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Parasitic Wasp

Several species of wasps are parasites of garden pests; most common are ichneumon wasps, braconid wasps, and chalcid wasps. The work of these parasitic wasps is usually more visible than the insects themselves. Examples include a tomato hornworm with a packet of white rice-like pupae on its back, or a mummified aphid with a tiny hole in it where a parasitic wasp emerged.

Parasitic wasps pose no danger to humans; few species are able to sting and they do so only when mishandled. They are found throughout North America.

The ichneumon wasp parasitizes garden pests such as cutworms, corn earworm, white grubs and various caterpillars. It is the largest type of parasitic wasp and its slender body may measure 1/8–1 1/2″ long. Females have tail-like egg-laying tubes. Colors range from black to yellowish.

Braconid wasps are 1/16–5/16″ long, with stout bodies. They attack various species of aphids, garden webworm, tomato hornworm, armyworms, strawberry leaf roller and tent caterpillar, among others. Most braconid wasps are dark with some colored markings, but the markings can be seen only under magnification.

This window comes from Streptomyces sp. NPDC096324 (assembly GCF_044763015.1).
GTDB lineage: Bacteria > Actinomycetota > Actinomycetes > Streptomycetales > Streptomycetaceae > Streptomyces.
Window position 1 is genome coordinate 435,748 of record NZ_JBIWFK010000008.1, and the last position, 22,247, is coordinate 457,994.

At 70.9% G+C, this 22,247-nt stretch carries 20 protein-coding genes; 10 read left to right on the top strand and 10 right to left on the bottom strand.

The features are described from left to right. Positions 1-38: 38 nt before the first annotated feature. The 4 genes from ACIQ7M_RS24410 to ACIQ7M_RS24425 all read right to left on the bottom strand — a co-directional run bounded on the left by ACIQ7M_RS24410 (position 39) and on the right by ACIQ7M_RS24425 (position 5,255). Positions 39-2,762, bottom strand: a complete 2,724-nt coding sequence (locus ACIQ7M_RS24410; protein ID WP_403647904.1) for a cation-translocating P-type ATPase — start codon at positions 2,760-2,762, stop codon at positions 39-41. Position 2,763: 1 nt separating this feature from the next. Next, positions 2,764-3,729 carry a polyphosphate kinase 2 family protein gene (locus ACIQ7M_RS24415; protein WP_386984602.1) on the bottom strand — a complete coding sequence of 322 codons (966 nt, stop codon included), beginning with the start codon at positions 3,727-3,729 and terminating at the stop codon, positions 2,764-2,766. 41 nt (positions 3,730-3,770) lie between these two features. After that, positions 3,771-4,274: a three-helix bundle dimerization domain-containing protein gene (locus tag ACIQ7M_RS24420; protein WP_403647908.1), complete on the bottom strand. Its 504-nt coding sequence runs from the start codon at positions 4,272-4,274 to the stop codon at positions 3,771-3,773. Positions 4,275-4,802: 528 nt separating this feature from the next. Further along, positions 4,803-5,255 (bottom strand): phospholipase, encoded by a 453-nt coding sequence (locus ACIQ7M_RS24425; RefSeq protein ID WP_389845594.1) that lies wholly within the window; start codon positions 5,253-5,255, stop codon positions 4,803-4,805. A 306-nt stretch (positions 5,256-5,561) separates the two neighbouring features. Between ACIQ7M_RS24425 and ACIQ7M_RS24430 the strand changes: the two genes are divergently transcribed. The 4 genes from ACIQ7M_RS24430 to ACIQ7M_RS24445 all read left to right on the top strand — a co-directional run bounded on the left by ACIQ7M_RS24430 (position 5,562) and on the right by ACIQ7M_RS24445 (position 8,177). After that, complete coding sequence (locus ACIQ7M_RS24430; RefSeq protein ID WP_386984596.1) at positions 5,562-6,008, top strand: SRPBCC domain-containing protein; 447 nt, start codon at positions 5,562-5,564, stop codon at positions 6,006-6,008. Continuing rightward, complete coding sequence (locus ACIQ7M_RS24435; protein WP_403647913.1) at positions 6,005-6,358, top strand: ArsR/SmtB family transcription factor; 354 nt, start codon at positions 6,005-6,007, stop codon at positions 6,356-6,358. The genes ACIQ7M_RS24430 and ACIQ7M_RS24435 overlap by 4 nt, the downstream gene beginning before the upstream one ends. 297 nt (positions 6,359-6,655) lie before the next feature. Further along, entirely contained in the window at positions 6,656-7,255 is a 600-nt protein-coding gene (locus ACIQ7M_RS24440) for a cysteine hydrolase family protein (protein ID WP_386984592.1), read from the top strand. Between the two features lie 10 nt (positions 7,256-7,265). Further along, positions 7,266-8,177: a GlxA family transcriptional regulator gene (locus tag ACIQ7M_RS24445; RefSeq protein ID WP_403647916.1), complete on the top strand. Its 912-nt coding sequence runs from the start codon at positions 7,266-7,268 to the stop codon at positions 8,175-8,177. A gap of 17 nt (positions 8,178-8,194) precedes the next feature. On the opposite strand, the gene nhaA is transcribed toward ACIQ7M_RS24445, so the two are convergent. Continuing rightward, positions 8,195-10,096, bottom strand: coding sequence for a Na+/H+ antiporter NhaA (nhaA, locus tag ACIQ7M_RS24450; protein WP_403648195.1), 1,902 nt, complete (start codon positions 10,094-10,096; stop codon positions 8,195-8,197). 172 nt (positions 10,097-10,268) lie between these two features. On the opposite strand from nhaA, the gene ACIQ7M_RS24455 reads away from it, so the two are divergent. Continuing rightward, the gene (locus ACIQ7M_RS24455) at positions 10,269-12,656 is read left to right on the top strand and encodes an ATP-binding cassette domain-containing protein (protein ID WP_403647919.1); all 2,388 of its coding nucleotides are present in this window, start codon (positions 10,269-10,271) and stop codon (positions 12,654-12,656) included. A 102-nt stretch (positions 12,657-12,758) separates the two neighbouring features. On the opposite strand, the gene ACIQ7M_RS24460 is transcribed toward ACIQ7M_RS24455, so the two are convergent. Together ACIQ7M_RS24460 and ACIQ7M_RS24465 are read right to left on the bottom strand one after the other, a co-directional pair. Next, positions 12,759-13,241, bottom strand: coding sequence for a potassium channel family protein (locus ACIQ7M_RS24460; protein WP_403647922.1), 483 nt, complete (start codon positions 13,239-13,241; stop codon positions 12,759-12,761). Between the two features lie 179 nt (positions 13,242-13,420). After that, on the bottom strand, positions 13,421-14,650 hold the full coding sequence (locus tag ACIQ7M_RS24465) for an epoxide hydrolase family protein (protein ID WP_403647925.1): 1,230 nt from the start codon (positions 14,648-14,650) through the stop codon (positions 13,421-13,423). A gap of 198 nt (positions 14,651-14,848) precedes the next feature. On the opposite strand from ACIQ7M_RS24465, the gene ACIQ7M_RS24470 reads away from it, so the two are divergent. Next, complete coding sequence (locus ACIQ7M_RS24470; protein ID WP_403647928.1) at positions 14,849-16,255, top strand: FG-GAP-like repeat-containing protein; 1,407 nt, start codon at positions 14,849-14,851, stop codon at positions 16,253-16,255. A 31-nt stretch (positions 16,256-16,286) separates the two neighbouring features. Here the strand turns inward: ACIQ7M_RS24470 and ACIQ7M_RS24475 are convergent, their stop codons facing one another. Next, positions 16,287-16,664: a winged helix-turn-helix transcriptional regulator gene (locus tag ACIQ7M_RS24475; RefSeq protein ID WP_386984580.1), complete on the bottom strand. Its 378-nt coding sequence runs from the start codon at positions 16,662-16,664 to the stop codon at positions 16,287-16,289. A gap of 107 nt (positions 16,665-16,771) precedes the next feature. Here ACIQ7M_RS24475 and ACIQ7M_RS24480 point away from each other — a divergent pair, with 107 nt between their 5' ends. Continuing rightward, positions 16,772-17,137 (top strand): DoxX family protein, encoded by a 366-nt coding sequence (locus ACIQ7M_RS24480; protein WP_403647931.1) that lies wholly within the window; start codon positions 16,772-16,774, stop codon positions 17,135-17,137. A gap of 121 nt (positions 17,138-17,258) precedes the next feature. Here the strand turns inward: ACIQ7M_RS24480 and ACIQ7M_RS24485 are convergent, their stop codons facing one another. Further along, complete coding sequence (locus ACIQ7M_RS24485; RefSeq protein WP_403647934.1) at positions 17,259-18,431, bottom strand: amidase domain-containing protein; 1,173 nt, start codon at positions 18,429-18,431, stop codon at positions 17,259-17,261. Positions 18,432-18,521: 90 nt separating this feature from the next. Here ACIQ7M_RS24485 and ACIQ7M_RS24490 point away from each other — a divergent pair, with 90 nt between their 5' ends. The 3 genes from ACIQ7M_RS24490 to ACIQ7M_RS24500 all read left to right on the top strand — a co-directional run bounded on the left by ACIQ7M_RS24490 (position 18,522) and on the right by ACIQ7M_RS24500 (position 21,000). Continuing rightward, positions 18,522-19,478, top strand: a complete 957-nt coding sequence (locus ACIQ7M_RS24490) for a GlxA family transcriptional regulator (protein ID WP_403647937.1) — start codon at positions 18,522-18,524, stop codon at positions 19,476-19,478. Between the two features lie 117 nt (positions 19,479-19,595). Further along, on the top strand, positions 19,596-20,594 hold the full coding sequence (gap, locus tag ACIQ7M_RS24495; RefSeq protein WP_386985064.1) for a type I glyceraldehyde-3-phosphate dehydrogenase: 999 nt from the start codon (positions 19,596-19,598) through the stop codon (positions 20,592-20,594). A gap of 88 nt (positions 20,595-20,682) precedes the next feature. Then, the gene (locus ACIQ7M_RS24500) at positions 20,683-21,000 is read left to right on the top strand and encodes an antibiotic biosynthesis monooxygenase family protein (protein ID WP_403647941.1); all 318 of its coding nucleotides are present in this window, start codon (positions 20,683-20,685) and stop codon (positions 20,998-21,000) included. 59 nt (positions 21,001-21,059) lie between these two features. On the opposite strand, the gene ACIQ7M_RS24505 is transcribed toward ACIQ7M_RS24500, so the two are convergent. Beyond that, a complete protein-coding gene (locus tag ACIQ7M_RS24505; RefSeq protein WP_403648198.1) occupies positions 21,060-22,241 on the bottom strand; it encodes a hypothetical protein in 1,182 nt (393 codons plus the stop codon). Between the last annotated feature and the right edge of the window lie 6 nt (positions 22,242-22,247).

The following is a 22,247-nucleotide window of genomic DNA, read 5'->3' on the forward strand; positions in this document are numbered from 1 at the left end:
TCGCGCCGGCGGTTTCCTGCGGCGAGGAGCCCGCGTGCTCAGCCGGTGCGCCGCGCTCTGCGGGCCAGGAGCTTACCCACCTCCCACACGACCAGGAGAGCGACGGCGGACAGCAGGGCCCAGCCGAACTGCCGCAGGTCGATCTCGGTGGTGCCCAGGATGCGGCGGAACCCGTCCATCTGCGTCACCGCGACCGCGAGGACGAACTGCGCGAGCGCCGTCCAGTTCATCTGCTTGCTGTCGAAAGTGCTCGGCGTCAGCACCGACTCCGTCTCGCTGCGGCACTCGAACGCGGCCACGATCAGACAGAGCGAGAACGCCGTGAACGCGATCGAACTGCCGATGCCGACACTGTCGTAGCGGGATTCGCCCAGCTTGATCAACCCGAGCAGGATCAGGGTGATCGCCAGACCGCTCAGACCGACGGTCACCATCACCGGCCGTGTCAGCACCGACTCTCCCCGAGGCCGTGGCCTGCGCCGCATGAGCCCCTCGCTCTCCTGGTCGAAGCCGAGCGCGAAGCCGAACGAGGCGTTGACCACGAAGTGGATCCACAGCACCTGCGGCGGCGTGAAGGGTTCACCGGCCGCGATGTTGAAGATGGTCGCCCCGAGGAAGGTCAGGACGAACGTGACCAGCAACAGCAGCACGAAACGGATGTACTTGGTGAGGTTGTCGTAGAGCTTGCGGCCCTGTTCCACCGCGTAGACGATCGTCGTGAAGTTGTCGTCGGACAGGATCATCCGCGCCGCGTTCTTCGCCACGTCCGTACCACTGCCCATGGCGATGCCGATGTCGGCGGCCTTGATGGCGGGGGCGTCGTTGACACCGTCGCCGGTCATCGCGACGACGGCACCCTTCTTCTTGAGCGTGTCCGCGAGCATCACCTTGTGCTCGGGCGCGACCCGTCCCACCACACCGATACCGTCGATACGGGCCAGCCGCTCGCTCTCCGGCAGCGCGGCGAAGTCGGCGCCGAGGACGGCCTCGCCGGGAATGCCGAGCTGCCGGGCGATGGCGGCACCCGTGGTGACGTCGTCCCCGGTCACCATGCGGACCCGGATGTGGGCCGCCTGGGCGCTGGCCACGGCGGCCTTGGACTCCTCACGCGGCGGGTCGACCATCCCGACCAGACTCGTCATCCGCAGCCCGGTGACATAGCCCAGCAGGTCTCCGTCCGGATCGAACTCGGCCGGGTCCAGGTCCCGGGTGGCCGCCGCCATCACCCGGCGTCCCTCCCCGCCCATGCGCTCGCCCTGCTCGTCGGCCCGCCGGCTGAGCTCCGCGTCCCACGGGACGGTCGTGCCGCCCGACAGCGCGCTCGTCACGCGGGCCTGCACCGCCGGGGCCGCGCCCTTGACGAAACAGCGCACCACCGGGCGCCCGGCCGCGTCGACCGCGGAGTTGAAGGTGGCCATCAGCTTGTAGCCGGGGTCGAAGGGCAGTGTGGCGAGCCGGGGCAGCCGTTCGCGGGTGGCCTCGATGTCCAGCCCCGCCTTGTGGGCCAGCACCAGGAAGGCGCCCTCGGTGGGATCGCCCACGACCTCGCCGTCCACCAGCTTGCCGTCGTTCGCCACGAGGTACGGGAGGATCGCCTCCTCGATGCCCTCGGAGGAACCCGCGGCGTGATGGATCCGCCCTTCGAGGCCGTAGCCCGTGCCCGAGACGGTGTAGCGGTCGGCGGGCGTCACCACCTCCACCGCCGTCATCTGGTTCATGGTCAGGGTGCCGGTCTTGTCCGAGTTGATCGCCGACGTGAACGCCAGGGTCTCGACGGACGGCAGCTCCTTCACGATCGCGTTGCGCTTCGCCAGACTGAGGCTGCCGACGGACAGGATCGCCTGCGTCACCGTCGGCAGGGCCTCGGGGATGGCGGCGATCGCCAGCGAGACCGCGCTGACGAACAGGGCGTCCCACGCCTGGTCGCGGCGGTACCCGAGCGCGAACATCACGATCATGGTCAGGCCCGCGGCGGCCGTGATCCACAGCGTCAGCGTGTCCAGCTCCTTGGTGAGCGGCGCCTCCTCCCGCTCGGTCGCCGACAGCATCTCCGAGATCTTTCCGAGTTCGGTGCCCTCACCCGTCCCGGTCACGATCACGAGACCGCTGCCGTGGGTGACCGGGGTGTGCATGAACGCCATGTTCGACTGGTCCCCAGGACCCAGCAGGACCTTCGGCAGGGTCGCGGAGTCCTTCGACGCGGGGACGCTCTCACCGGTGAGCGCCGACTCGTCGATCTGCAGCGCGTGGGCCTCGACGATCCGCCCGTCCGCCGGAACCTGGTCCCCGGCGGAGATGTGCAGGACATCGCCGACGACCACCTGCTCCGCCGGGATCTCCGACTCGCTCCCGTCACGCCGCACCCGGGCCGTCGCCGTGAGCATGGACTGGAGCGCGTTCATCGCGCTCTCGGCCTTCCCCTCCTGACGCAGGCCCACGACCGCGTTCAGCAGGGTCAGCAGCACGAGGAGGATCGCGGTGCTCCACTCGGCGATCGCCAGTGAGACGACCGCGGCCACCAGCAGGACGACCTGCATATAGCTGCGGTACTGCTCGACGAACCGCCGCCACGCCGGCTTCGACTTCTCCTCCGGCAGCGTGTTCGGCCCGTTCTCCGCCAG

Chalcid wasps range from 1/64–5/16″ in length. This group includes the trichogramma wasp, which is available commercially for pest control purposes. The trichogramma wasp is an effective parasite of many moth and butterfly larvae, including cabbage worms, tomato hornworms, corn earworms, cutworms, armyworms, webworms, cabbage loopers and corn borers. There are other chalcid species that parasitize aphids and strawberry leaf rollers.

To Attract Parasitic Wasps
  • Maintain a ready supply of moisture by placing a shallow birdbath or small pans of water around the garden. If you have a pond or pool in your garden, place stones to jut up above the surface of the water so adult wasps may land and drink without drowning.
  • Plant a variety of flowers to ensure the adult wasps have access to a continuous supply of pollen and nectar. Preferred food sources include alyssum, cilantro and other herbs from the dill family, and composite flowers such as daisies and asters.
  • Purchase a starter community of trichogramma wasps and encourage them to take up residence in your garden. Release the insects when pests are beginning to emerge.

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